Why Care About Freedom Of Speech?

The terms of reference for the Government’s independent media inquiry are limited but its ambitions apparently are not.

The inquiry released an issues paper last Wednesday which raised a big philosophical question: why should we care about press and speech freedoms?

Citing Oliver Wendell Holmes’s famous justification for freedom of the press, the paper asked, “Does this ‘marketplace of ideas’ theory assume that the market is open and readily accessible?”

The ‘marketplace’ theory holds remarkable currency. Justice Holmes provided the world with the metaphor (“free trade in ideas”) but the concept is older, variously attributed to John Milton in the 17th century and John Stuart Mill in the 19th. The argument is simple and appealing: we need to allow controversial statements because only through open discussion can issues be resolved. Democracy requires debate, so speech liberties help us maintain our democracy.

But the ‘marketplace of ideas’ theory is actually pretty flimsy support for freedom of speech.

After all, actually-existing non-metaphorical markets are anything but free. Many goods are illegal to trade or own – drugs, guns, hand grenades. Products and services are highly regulated. The circumstances which they are sold is carefully proscribed – most obviously alcohol or cigarettes. Even in an ideal ‘free market’ there would be much state involvement. Property rights have to be protected and contracts enforced.

So, as the economist Ronald Coase once sharply pointed out, if we treated ideas and speech as we treat the real marketplace, we’d be blessing all sorts of objectionable government interventions. (Coase went on to wonder why intellectuals were so accepting of regulation in real markets but not in metaphorical ones; he was writing in the early 1970s, before intellectual fashion had completely turned against free speech.)

This is not just being tediously literal. The ‘marketplace of ideas’ metaphor is the only justification for press freedom the issues paper mentions, and it frames the paper’s questions about ‘access’ to the press. The inquiry asks whether individuals (or groups) should be granted a right of reply if they have opposing views, or if their “honesty, character, integrity or personal qualities” have been questioned.

Implicit in the marketplace of ideas theory is that freedom of speech has a purpose. It is utilitarian. The only way to come to the truth about an idea is to freely debate it. The best ideas – that is, those which are most true – will out-compete the rest.

Yet it’s trivially easy to demonstrate this ‘marketplace’ is distorted. Some have access to louder megaphones than others, as everybody keeps pointing out.

And if speech has a utilitarian purpose, it never quite achieves its ends – even once ‘truth’ has been obtained through free discussion, speech freedoms continue to allow wrong ideas to be broadcast.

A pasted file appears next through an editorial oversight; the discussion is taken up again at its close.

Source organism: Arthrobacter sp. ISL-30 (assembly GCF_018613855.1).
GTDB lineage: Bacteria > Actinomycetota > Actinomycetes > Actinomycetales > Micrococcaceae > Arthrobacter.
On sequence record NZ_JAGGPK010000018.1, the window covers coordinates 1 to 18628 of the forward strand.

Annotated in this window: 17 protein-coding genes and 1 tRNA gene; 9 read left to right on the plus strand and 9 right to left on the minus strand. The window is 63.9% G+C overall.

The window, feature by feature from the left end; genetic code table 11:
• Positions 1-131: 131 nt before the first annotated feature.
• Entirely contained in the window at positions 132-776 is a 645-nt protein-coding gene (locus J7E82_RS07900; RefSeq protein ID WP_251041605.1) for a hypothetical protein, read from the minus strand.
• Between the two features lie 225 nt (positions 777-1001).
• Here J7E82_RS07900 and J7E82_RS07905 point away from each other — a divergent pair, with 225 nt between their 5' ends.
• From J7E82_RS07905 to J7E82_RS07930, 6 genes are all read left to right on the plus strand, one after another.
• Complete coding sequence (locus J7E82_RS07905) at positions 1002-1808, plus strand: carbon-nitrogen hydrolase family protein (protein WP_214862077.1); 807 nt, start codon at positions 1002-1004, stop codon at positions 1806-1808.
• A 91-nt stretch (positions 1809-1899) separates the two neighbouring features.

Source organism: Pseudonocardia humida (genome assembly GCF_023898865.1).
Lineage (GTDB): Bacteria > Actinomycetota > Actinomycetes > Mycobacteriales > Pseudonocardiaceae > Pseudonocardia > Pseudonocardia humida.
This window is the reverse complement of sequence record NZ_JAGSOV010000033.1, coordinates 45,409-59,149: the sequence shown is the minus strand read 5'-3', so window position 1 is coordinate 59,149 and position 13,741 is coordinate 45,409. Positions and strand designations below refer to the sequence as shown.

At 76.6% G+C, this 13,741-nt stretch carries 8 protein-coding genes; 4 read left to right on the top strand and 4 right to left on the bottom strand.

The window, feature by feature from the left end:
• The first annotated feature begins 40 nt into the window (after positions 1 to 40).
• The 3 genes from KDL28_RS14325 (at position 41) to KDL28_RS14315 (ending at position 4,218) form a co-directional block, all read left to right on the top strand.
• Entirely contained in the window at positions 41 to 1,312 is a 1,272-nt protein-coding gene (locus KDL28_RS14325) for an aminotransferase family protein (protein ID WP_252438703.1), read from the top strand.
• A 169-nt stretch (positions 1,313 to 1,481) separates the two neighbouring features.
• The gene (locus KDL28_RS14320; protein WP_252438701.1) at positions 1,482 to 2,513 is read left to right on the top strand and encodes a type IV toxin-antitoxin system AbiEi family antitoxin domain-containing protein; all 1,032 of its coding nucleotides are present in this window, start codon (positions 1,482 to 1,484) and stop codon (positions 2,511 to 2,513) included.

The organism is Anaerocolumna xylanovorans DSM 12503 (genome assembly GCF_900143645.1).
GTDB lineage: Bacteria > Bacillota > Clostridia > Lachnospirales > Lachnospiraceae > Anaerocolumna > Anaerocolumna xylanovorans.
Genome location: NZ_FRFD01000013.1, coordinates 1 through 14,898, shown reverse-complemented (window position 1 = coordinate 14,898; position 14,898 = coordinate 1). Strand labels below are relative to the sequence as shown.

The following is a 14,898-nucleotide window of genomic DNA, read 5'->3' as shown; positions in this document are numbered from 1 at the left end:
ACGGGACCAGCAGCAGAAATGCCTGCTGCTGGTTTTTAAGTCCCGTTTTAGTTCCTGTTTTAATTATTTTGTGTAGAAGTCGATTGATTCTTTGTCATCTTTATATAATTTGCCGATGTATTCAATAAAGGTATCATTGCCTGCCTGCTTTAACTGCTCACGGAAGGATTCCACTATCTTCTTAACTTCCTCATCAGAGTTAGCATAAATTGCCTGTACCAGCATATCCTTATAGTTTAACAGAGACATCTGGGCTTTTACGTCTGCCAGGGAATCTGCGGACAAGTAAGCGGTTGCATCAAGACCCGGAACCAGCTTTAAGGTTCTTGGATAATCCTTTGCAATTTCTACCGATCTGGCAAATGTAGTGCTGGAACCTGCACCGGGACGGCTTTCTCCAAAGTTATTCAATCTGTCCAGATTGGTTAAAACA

The utilitarian approach sows the seeds of its own failure. Twentieth-century commentators were more honest about that. One commentator in Forum in 1949 argued free expression “is a right because such expression is of benefit to the community. Obviously, then, the community through the government may at any time limit this right for its own protection.”

The marketplace of ideas theory doesn’t capture the true value we place on free speech. No-one believes that, for instance, 9/11 Truthers no longer have a right to share their opinions, no matter how discredited and ludicrous those may be.

Instead, we need to think of freedom of speech as a right, not a tool to achieve an end.

Freedom of speech is a subset of freedom of conscience. Not for nothing does the first amendment of the United States constitution bundle the right to exercise religion with the freedoms of speech and press. Liberty of thought is meaningless without a corresponding liberty of expression. What we believe, we should be able to say.

The American revolutionaries argued a people were only as free as their press. Echoing those sentiments, the legal academic Lee C Bollinger wrote in 1983: “Free speech is not just a practical tool for making systemic repairs, but an affirmation or statement of what we value as a people.”

(Just because the right to free speech cannot be absolute does not make it less of a right – the common law has for centuries recognised speech is limited insofar as it is threatening or defamatory. Expression is not unlimited either. Punching someone in the face may be “expressive” but does not deserve free speech protection.)

Characterising freedom of speech as a right rather than an instrument has policy consequences.

For instance, the right to speak must be also the right not to speak; to determine the content of your speech. This principle is breached clearly by one of the major proposals of the media inquiry issues paper – a legally guaranteed right of reply which would treat newspapers as regulated common carriers.

Those who hold a ‘marketplace of ideas’ view of free speech may find this proposal unobjectionable. But those who believe free speech is a human right should be repulsed. Perhaps newspapers should open their pages for wide-ranging debate. But that’s ultimately between them and their readers – a free speech choice, not a free speech requirement.

As Bollinger argued, “The reason we shelter speech is as important as the speech we shelter.” The frame in which we understand free speech shapes our attitude towards it. The dominant policy view – seemingly held by those who drafted the terms of reference to the media inquiry and those who drafted its issues paper – is that freedom of speech is only of utilitarian importance. But that view has too many limitations and inconsistencies to be useful.

We do not want the Government managing public debate for all sorts of reasons. First among them is that any attempt to do so will necessarily abridge our basic right to freedom of speech.